Almost 1300 banned from holding blue card
ALMOST 1300 Queenslanders have been banned from working with children over the past 18 months.
And 129 people have had their blue cards suspended after being charged with child-related offences since July 1, last year.
Blue Card Services government data showed about 322,990 sought approvals to work with children in the same period.
Would-be child workers can be disqualified or banned for serious drug, violence, child-related sexual offences and child pornography.
Anyone working or volunteering with children needs a blue card, while those convicted of child sex offences and similar crimes are unable to apply.
Criminologist Carol Ronken said while the system was good it would not always keep children safe.
"With any system there is potential for people to fall through the cracks," Ms Ronken, of child safety lobby group Bravehearts, said.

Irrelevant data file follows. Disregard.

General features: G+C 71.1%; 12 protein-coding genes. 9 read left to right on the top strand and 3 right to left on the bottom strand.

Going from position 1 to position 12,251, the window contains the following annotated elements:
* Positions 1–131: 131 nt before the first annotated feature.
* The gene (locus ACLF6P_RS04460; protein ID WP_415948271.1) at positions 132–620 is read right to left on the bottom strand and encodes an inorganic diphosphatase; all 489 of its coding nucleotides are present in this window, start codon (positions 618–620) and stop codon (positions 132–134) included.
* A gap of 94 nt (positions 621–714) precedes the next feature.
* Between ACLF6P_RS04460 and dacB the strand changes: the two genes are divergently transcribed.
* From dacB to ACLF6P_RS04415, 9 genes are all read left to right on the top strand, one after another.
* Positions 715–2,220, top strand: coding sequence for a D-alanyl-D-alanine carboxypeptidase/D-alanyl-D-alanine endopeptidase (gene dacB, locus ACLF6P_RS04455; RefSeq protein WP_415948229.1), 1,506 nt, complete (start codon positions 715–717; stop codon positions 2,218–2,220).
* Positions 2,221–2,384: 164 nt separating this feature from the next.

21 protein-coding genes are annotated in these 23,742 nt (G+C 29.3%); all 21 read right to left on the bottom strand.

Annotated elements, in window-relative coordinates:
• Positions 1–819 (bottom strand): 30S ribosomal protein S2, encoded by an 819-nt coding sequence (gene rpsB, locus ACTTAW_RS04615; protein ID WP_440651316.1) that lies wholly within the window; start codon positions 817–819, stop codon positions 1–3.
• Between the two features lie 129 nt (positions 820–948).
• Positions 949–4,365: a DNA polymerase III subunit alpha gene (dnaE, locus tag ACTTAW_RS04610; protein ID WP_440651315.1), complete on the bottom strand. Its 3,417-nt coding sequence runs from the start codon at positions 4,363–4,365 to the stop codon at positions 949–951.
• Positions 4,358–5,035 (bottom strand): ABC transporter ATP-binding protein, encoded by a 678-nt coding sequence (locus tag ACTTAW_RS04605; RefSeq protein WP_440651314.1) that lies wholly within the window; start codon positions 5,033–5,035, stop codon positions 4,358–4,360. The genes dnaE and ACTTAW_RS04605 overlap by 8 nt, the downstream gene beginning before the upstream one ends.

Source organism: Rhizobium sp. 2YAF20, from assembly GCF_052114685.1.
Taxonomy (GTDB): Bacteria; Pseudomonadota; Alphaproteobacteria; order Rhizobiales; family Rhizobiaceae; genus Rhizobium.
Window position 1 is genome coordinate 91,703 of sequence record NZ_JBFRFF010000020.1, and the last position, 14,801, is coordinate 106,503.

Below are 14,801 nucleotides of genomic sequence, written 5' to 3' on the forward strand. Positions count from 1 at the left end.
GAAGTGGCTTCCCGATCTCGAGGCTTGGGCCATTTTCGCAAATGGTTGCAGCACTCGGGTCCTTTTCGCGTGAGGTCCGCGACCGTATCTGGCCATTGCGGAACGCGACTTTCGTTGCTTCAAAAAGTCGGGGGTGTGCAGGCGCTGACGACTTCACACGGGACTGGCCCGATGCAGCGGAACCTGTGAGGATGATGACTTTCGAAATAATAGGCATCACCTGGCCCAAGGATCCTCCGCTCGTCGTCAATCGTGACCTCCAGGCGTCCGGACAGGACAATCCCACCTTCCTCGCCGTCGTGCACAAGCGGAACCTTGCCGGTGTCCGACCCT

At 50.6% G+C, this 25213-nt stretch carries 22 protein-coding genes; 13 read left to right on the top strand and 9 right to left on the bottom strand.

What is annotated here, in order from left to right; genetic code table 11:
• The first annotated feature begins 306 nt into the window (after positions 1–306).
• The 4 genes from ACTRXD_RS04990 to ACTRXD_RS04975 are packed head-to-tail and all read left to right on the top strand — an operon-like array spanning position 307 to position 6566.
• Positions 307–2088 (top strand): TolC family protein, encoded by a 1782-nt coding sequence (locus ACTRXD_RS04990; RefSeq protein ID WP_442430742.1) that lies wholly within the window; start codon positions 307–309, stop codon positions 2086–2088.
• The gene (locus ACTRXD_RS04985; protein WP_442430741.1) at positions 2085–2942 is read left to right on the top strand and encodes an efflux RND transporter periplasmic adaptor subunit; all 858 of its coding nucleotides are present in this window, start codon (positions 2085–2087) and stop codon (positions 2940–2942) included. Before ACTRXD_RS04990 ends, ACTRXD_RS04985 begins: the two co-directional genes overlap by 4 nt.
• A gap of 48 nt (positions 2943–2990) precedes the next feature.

"The blue cards are only ever going to protect us from a certain number of offenders - those we already know about.
"The reality is there are many more sex offenders that are out there who have never been prosecuted, charged or come to the attention of any authority."
Ms Ronken urged child-based organisations to do their part in protecting children.
"Our biggest message is that an organisation should not place all of their judgment around employing people based on whether or not they are able to get a blue card," she said.
"Any organisation that works with children needs to ensure that their child protection policies are in place."
A Blue Card Services spokesman said in some cases it was an offence to apply for a blue card.
"For example, a person with a conviction for a disqualifying offence - including a child-related sex offence, child pornography or the murder of a child - is not eligible to apply for a blue card," he said.
Since July 1, 2013:
- 322,999 Queenslanders have applied for a blue card.
- 1292 people were refused the cards.
- 129 people lost their card for a range of offences.
Source: Blue Card Services